Message: Posted by: maxnew40 (Jul 3, 2012 03:51PM)
The Renaissance fairs and SCA events can be very different. In general a Renaissance faire covers a later time period than the SCA and also has many participants dressing and acting as mythical creatures like Fairies and Disney style pirates. The Renaissance faires I have attended are more about being entertained, while SCA events are more about participating. In the SCA you put on armor and fight instead of watching a fighting performance.

People in the SCA tend to try and replicate period clothing and practices much more so than the typical Renaissance faire. Many people in the SCA wont wear cotton because it was not really available in medieval Europe. Medieval people had many puches and purses and not so much pockets, but it isn't really a big deal. Look at the Hieronymus Bosch painting the conjurer to see what they might have worn.

Message: Posted by: Mr. Woolery (Jul 3, 2012 08:36PM)
Read through Hocus Pocus Jr, too. There are several points when the author mentions his use of pockets. Not just hidden ones, either. Now, we are talking about early 17th century, but that's not far from SCA period. When talking about the cups and balls, there's a mention that some people do it with a "budget" in front (that's a bag - probably the English word for a gibiciere, I'm thinking), others just open their codpiece!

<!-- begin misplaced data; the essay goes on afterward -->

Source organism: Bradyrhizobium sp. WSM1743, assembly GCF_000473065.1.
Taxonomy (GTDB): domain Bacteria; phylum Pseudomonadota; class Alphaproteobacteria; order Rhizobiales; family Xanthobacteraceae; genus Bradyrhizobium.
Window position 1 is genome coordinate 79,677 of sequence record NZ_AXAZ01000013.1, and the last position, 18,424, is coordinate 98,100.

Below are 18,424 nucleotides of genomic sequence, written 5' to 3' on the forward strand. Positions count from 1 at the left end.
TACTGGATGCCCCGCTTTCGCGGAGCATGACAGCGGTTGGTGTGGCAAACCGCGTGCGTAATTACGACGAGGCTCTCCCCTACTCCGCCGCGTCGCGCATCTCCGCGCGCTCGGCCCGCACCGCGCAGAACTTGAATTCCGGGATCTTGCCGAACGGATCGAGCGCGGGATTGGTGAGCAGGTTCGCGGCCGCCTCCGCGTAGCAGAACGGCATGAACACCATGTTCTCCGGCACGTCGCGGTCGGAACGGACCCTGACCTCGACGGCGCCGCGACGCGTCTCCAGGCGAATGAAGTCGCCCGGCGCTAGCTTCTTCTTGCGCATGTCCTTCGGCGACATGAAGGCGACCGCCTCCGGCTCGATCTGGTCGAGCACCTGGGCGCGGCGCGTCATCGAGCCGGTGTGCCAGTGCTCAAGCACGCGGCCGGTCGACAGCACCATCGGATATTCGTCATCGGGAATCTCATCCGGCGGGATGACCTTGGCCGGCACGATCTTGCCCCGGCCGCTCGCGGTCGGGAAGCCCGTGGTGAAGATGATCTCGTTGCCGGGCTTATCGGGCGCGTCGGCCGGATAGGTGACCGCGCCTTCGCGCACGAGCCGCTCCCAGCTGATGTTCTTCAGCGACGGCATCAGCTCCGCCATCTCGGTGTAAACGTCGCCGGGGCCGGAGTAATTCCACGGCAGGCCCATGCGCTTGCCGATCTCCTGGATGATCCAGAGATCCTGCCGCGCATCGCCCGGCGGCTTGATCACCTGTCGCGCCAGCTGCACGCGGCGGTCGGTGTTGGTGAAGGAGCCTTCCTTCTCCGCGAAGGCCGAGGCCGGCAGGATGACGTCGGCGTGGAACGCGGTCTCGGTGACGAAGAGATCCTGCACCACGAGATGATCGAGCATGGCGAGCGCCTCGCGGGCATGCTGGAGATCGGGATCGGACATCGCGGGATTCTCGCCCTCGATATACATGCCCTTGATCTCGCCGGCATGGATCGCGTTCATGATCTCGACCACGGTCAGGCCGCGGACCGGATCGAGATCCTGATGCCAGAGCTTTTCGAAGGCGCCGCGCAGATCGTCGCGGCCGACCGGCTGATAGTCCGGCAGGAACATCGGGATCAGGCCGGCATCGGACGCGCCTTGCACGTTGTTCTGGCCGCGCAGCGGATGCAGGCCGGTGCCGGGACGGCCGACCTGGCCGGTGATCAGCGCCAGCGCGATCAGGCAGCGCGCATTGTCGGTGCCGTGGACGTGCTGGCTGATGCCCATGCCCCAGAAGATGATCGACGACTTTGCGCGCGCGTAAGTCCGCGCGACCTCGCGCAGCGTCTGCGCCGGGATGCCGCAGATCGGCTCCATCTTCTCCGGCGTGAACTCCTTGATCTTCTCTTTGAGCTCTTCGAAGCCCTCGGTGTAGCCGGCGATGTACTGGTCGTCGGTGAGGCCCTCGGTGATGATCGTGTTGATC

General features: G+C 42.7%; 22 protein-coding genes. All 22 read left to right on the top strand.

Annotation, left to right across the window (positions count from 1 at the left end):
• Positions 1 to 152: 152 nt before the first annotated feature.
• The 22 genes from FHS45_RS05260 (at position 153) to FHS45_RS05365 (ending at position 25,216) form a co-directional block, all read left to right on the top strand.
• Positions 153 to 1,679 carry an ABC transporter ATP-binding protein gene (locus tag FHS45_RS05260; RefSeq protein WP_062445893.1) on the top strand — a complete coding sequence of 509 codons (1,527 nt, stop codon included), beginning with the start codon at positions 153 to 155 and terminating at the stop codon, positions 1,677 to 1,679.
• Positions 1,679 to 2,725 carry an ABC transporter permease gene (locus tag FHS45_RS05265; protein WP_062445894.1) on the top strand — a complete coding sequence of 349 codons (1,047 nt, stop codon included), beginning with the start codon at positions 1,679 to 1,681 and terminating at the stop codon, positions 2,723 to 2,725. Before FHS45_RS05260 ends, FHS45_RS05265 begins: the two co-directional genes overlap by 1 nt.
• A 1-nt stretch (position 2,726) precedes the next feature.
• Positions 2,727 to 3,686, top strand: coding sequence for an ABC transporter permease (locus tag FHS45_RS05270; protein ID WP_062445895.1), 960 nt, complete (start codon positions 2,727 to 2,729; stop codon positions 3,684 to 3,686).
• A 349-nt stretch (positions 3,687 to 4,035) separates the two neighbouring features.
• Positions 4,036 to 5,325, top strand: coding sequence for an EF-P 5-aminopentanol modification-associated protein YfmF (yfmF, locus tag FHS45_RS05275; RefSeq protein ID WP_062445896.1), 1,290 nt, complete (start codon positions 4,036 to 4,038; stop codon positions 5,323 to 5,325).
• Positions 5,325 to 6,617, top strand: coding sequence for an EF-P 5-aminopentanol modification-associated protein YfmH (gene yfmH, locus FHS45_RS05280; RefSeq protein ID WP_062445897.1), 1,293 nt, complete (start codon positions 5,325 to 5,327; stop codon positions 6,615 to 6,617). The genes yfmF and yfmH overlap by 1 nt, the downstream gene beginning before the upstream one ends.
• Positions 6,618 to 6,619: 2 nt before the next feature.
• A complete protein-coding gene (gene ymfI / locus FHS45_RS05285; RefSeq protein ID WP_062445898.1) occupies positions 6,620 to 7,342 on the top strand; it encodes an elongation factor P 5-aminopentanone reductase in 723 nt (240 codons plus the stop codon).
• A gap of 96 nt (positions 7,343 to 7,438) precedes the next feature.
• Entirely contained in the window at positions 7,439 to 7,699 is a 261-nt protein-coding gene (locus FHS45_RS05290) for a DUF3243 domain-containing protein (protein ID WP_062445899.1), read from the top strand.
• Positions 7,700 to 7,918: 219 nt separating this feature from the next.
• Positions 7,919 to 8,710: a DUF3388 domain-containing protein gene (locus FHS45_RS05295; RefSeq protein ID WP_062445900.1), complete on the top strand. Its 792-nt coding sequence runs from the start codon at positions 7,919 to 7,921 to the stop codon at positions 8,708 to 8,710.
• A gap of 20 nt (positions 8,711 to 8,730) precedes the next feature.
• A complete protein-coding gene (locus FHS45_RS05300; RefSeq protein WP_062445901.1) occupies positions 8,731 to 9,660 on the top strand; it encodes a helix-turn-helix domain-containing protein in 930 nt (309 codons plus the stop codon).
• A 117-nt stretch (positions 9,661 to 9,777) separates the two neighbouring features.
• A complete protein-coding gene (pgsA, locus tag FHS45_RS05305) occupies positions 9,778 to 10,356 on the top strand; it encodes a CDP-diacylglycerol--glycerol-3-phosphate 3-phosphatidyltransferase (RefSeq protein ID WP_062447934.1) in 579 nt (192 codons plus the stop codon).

For earlier impressions, I think the key is probably to ask what effect you want to do and then figure what you will need to do it. Will pockets really add that much? While I do suspect that hidden pockets were a utility employed by the conjurers of the time, I can't prove it and they really are not necessary. However, they would really help with some tricks!

Bosch is one source, but look at as many as you can find. Breughel has a woodcut of The Fall of the Magician Hermogenes in which a bunch of odd critters (some think these represent familiar spirits, others seem to think them more fanciful) surround the magician and perform tricks associated with the street magicians of the time. Puppets, acrobatics, gory stunts like the knife in tongue are all shown, as well as the ubiquitous cups and balls. I think this picture is perhaps a better documentation of the variety of material in a magician's repertoire than is the case with the Bosch painting. Not perhaps as realistic a representation, but it shows the variety of tricks performed.

Message: Posted by: Motley Mage (Jul 25, 2012 09:16AM)